An ML based approach to proactive advertiser churn prevention
Erika Sun ML Engineer | Advertiser Growth Modeling Team; Ogheneovo Dibie Engineering Manager | Advertiser Growth Modeling Team
In this blog post, we describe a Machine Learning (ML) powered proactive churn prevention solution that was prototyped with our small & medium business (SMB) advertisers. Results from our initial experiment suggest that we can detect future churn with a high degree of predictive power and consequently empower our sales partners in mitigating churn. ML-powered proactive churn prevention can achieve better results than traditional reactive manual effort.
Like many ads-based businesses, at Pinterest, we are intently focused on minimizing advertiser churn on our platform. Traditionally, advertiser churn is addressed reactively. Specifically, a sales person reaches out to an advertiser only after they have churned. This approach is challenging because it is incredibly difficult to “resurrect” a customer once they leave the platform. To address the challenges with addressing churn reactively, we present a ML-powered proactive approach to advertiser churn reduction. Specifically, we developed a model that can predict the likelihood of advertiser churn in the near future and empowered our sales team with insights from this model to prevent at risk accounts from churning.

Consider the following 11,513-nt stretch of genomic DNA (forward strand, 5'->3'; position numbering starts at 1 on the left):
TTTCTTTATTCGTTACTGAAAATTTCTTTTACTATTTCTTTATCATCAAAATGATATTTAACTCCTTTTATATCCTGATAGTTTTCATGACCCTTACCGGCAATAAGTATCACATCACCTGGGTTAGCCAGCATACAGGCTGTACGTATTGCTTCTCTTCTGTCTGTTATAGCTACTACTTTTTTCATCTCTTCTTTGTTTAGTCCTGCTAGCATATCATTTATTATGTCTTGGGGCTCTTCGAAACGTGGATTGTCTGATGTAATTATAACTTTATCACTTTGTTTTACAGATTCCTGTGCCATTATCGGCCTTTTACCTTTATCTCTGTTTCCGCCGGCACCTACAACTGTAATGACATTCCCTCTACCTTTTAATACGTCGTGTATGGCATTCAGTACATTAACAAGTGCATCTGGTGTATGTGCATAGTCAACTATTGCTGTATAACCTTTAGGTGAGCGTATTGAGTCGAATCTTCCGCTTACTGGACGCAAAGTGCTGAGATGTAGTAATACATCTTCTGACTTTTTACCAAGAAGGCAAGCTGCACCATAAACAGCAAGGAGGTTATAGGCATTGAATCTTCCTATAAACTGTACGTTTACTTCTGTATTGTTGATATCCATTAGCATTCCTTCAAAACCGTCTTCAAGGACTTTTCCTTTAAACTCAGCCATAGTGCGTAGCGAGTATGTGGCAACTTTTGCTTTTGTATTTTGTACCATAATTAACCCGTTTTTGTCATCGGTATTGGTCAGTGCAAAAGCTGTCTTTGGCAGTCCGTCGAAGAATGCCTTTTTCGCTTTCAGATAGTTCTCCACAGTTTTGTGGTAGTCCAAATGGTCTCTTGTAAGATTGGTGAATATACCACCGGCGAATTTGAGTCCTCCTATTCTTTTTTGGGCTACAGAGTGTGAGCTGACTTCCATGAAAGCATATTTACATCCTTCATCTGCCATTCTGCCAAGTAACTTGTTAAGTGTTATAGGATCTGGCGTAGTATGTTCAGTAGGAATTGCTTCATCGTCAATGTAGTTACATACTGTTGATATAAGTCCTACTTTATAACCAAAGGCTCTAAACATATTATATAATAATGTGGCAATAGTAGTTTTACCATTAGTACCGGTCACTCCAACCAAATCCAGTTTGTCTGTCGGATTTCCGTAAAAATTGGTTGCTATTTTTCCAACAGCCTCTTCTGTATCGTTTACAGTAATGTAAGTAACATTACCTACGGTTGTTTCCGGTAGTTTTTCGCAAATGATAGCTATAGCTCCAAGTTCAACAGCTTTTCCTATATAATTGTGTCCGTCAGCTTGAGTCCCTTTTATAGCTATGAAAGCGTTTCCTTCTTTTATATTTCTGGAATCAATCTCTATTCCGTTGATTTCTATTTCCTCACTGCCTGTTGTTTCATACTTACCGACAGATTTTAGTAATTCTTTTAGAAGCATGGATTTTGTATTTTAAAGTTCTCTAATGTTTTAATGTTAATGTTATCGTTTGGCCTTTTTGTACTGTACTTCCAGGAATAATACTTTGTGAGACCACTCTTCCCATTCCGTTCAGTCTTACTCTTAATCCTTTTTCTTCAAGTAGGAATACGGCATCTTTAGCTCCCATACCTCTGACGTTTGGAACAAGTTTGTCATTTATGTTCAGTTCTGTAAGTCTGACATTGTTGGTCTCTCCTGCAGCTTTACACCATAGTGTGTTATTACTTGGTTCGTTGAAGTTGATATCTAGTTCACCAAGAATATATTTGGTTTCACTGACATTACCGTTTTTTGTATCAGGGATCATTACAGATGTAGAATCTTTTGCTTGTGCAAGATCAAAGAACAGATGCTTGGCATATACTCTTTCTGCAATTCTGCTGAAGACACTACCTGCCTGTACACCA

In this blog, we cover the:
- Churn prediction model’s design and implementation
- Experimentation in the managed North America SMB segment
Churn Prediction Model